A hire that has been equally disturbing was that of James Michael Reidy, life-long Boarman friend and now Vice Chancellor for Administration. Boarman created a new position for Reidy, bringing him onto the NCSSM payroll on March 10, 2003, immediately upon Reidy's retirement from Eleanor Roosevelt High School in Baltimore. What was, and remains, particularly questionable about the Reidy hiring is the fact that Boarman rejected the opportunity even to interview a highly qualified black male, a Ph.D.-holding candidate who was then Director of Studies of Butler College at Princeton University and who was also an NCSSM alum. Although the Reidy hiring did not represent the first time that Gerald Boarman had over-looked a highly qualified black male in favor of a former Maryland colleague whom Boarman wished to bring to NCSSM, the Reidy hiring does represent an astonishing refusal even to interview such an applicant. Reidy's position was, according to Boarman's explanation to both Faculty and the BOT, to eliminate the need to replace the retiring Sandy Rothchild, who was the campus legal advisor. Boarman explained that the person whom he would bring into the newly created position, then called Assistant Executive Director, would have legal expertise. Rothchild's position was eliminated, extra monies found -- by failing to give raises to any of those in the administrative line -- and Reidy was hired at about $103,000, and now makes slightly over $128,000. This current salary represents a salary increase of over 24% in just a few months more than 5 years of service with the state. During those five years, Boarman hired a counselor-attorney, who now serves full time in the position of legal advisor to the chancellor. That lady, Natasha Nazareth-Phelps, makes over $90,000, having received raises totaling over $35,000 last year alone. With the return of a highly paid campus attorney, is Michael Reidy's position necessary? Does a high school of slightly over 650 students really need a Chancellor and an Assistant Chancellor for Administration, in addition to four other Vice Chancellors and four Deans?
With respect to Michael Reidy, it is worth noting that Boarman chose to make an exception to NC State Law requiring the parent/guardian to be a NC legal residence when the student files an application for admission to NCSSM. This writer served on the Admissions Selection Committee in the spring of 2003 and raised the issue of Michael Reidy's son's application with then-President Boarman. Applications are due to NCSSM by early January, months before Michael Reidy was hired at NCSSM, and even before his retirement date in Maryland. President Boarman indicated that the Reidy son "is a great kid" and "he will get in." The explanation: "I asked the Board of Trustees to change the state law on that requirement." Needless to say, Reidy's son was admitted, graduated, and received the tuition waiver to attend NC State. So, not only did Michael Reidy benefit from a position created just for him, he benefited from what is essentially a $40,000-plus prep-school level education for his son, then received the additional benefit of free tuition to NC State. What is even more disconcerting about this special dispensation awarded the Reidy son is the fact that in 2003-2004, black student enrollment reached only 30, down from the low of 40 in the pre-Boarman years, down from the average of 55 mentioned earlier, and, worse yet, way below the 70 enrolled in 1993. Had the Boarman Administration shown nearly as much determination to develop a process which would recruit high performing black students in an efficient and effective manner as it has shown in providing employment for former Maryland colleagues, NCSSM would today be enrolling well over 50 outstanding black students per year. Those of us who have been involved in education for many years know that those students exist. In fact, all Boarman would have to do is to reinstate the admissions processes used by previous NCSSM leaders.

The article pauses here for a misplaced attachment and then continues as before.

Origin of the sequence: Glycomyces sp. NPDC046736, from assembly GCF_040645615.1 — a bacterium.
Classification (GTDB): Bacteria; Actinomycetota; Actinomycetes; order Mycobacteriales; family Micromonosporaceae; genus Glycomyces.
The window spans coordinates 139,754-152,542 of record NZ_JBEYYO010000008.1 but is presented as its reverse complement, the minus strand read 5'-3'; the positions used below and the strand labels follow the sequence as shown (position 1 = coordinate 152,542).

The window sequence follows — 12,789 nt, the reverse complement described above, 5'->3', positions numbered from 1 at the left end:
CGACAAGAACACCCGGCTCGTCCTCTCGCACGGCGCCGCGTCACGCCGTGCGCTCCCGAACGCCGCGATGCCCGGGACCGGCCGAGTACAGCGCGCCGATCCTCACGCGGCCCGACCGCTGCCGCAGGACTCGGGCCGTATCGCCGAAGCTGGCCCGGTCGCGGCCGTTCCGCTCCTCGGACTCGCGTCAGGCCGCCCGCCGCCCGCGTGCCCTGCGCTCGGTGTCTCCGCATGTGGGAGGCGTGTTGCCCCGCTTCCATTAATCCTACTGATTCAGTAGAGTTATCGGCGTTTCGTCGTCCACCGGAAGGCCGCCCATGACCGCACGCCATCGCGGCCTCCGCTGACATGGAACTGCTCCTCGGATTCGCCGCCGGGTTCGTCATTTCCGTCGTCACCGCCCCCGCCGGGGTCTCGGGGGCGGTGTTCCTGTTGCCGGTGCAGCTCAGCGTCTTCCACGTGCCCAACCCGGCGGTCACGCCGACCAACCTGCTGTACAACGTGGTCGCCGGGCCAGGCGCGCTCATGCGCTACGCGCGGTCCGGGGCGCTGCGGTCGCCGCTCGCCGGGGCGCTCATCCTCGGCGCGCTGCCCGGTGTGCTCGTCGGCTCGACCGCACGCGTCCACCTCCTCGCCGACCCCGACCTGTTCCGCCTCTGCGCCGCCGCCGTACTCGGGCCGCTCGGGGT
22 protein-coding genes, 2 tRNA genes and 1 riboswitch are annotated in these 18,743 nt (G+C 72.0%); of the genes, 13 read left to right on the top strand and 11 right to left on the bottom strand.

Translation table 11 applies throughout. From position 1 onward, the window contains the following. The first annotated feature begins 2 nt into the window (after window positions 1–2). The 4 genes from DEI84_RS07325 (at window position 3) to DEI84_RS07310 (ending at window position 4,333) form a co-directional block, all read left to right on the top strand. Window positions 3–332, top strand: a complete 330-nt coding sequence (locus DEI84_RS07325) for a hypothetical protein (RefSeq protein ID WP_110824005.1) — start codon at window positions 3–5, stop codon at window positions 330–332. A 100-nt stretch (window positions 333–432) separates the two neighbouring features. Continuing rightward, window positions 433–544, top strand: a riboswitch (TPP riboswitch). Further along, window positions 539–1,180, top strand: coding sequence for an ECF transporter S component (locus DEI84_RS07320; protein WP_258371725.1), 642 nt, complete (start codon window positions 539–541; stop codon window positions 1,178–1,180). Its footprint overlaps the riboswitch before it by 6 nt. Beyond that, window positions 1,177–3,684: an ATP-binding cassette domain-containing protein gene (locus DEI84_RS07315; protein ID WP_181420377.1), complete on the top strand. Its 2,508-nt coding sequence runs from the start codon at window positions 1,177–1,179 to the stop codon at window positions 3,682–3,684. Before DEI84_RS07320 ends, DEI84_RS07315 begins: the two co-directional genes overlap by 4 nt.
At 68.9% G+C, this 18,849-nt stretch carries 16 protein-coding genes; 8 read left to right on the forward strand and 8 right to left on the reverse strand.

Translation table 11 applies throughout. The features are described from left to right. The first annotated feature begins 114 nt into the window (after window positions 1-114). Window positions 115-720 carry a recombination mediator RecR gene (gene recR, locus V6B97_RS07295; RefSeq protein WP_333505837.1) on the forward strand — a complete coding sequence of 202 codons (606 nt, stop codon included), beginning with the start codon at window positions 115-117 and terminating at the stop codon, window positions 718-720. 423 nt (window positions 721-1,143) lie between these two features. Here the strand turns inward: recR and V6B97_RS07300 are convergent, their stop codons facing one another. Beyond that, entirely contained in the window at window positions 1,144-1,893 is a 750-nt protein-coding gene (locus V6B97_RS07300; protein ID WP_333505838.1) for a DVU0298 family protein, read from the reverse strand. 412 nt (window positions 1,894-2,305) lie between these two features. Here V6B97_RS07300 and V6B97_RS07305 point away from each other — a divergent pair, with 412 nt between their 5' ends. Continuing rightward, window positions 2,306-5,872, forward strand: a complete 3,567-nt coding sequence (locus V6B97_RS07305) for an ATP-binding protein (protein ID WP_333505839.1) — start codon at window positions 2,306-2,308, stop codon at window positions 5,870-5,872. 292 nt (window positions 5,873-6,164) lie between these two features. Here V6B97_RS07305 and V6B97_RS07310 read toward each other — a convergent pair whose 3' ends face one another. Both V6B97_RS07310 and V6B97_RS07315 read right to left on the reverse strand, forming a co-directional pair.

While there are other examples of hirings that raise questions vis a vis the pattern of avoiding hiring minority candidates as well as the Boarman habit of hiring friends and then providing exceptional raises to those friends, it needs to be said that the individuals who make up the so-called Maryland Mafia are not necessarily bad people. This is not an attack on those individuals, nor is it necessarily an attack on their credentials per se; this is, however, an attack on the financial burden the practice has placed on the NCSSM budget and on the very apparent reluctance to hire minorities, including those with exceptional qualifications, in high-level positions with this current administration.
With this financial discussion as backdrop, this writer is given to ask this question: If NCSSM finds it necessary to cut personnel costs, is it not reasonable to suggest that Chancellor Boarman reduce salaries in the administrative lines -- even perhaps eliminating some positions -- before cutting instructional faculty and certainly before cutting SPA personnel, the very lowest paid people on campus? Perhaps Gerald Boarman would even consider giving back even half of that recent $38,100 raise which Mr. Winslow approved just prior to stepping down as Chairman of the NCSSM BOT? Perhaps NCSSM really does not need both a director and an assistant director of campus security, and could manage with only the SPA employee who serves as assistant director of security. After all, NCSSM now has two Durham policemen on duty on campus full time. Perhaps the school should return to the semester calendar, saving the costs of three administrative start-ups, three grade-mailings, etc. per year as opposed to two -- with, of course, the added advantage of operating on a calendar which meshes not only with the UNC System and the Community College System but also with every public school system in NC, allowing for easier delivery of distance learning offerings. In short, there is a myriad of options through which savings can be made if the State budget requires greater economy on the part of NCSSM. Reducing faculty, and thereby reducing service to students, should be a last-option. Cutting SPA positions is not a viable option until every ounce of financial fat is removed from the administrative line items.